“A coalition composed mainly of relatives of missing and murdered Indigenous women is demanding the replacement of all remaining commissioners and a reset of the inquiry initiated by the federal Liberal government to look into the tragedy.” (The Globe and Mail)
“The reasons for Waneek Horn-Miller’s departure from the National Inquiry may well be personal, but if there weren’t already several problems with the Inquiry to date, we wouldn’t even be reading about her departure in the news. Four other members resigned in June, which only adds to the lengthy delays in the process. Families affected cannot place trust in a process that is not publicly transparent, that does not provide them with sufficient information, and that loses member after member from the organisation. The signal being sent is that the systematic violence against our indigenous women in Canada is not being treated seriously. Organisations like the Native Women’s Association of Canada and Femmes Autochthones du Quebec have been lobbying for this Inquiry for years. It’s time that the issue is recognised and taken up seriously as an issue of importance to all Canadians, and that anyone who cares about human rights in Canada rallies in support.”— Cassandra Steer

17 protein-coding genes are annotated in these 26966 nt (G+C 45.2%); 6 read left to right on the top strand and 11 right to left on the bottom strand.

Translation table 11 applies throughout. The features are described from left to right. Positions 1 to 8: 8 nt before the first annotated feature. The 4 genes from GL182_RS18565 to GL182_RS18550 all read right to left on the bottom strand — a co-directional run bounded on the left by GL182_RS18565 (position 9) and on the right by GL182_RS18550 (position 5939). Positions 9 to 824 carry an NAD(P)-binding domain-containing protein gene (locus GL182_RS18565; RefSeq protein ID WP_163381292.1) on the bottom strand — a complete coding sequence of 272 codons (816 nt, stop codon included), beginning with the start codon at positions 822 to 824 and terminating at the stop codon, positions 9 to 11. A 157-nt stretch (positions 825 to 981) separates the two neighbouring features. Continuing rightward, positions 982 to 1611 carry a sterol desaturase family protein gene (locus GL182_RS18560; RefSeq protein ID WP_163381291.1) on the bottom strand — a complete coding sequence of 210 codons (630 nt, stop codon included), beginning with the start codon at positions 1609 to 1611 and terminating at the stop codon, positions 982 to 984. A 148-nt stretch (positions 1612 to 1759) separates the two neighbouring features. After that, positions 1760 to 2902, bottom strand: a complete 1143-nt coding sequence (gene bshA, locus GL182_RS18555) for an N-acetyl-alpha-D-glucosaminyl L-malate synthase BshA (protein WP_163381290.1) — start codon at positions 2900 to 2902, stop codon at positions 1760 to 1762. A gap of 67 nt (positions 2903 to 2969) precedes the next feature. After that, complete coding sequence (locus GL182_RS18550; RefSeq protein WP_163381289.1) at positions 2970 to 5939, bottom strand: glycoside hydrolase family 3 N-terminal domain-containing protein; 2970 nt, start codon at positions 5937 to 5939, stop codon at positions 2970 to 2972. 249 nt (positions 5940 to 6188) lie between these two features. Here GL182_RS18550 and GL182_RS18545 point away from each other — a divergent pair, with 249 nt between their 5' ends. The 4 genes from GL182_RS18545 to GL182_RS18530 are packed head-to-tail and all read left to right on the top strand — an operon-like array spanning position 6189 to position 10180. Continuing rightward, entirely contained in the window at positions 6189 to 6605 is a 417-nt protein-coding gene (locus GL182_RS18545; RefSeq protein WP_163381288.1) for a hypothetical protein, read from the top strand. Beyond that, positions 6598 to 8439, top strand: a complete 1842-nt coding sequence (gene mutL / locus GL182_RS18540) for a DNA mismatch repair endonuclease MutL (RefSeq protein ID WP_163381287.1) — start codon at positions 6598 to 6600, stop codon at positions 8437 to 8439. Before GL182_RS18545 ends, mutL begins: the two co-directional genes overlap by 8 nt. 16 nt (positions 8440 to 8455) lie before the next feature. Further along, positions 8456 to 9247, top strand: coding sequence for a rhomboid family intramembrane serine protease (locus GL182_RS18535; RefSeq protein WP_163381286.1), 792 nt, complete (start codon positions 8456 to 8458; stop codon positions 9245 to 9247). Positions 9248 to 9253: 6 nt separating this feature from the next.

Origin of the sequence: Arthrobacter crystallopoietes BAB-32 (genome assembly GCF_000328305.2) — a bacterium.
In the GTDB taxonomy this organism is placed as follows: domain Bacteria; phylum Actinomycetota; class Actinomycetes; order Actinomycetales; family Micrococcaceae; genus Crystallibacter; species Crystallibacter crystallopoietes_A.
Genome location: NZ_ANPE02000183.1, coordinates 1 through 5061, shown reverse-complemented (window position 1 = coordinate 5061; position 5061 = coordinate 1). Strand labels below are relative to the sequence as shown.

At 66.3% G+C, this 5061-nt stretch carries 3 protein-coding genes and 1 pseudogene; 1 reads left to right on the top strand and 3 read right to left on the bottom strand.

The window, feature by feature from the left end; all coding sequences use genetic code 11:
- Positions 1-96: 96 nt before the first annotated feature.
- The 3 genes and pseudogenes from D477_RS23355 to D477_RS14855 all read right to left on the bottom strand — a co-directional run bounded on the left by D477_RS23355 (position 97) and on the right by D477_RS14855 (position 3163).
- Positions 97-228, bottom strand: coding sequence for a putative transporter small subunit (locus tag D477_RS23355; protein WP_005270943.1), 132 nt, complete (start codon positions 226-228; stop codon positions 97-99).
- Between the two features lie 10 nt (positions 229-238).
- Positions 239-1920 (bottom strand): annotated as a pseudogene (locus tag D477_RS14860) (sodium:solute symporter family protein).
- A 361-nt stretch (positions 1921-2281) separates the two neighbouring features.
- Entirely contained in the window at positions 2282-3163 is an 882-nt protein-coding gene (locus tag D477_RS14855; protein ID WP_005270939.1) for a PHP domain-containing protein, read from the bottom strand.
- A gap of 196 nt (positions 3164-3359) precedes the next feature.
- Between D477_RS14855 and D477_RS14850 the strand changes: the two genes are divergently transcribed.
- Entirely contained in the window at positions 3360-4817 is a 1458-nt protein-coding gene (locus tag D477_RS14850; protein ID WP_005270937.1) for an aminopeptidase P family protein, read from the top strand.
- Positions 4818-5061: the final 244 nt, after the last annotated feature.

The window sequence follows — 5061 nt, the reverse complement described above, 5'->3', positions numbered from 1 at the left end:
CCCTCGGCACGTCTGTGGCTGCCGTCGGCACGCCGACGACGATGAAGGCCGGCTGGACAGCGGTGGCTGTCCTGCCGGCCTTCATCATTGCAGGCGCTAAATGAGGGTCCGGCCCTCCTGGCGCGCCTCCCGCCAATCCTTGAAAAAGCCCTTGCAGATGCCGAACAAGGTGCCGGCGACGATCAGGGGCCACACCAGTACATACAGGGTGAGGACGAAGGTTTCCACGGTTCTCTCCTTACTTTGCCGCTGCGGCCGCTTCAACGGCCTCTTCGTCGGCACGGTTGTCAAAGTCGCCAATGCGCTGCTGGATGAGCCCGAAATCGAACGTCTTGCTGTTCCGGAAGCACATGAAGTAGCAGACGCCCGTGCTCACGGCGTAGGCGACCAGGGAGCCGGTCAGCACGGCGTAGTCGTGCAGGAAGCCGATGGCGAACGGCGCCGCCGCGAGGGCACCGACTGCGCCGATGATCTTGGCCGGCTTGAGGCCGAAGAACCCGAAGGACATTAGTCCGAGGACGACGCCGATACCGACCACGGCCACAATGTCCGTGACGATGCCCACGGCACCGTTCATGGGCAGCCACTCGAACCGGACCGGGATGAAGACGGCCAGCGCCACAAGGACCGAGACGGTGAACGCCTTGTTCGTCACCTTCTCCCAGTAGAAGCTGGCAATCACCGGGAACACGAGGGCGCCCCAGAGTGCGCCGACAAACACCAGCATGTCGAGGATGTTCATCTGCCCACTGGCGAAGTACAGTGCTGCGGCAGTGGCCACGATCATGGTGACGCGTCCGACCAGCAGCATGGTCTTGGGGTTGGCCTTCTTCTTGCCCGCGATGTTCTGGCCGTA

She co-organized a panel discussion on gender-based violence, the politics of change and challenges of the inquiry into the province and country’s missing and murdered Indigenous women and girls back in March. She also wrote an op-ed about issues related to the National Inquiry into Missing and Murdered Indigenous Women and Girls.
Contact info: (514) 398-5098, cassandra.steer [at] mcgill.ca (English, French)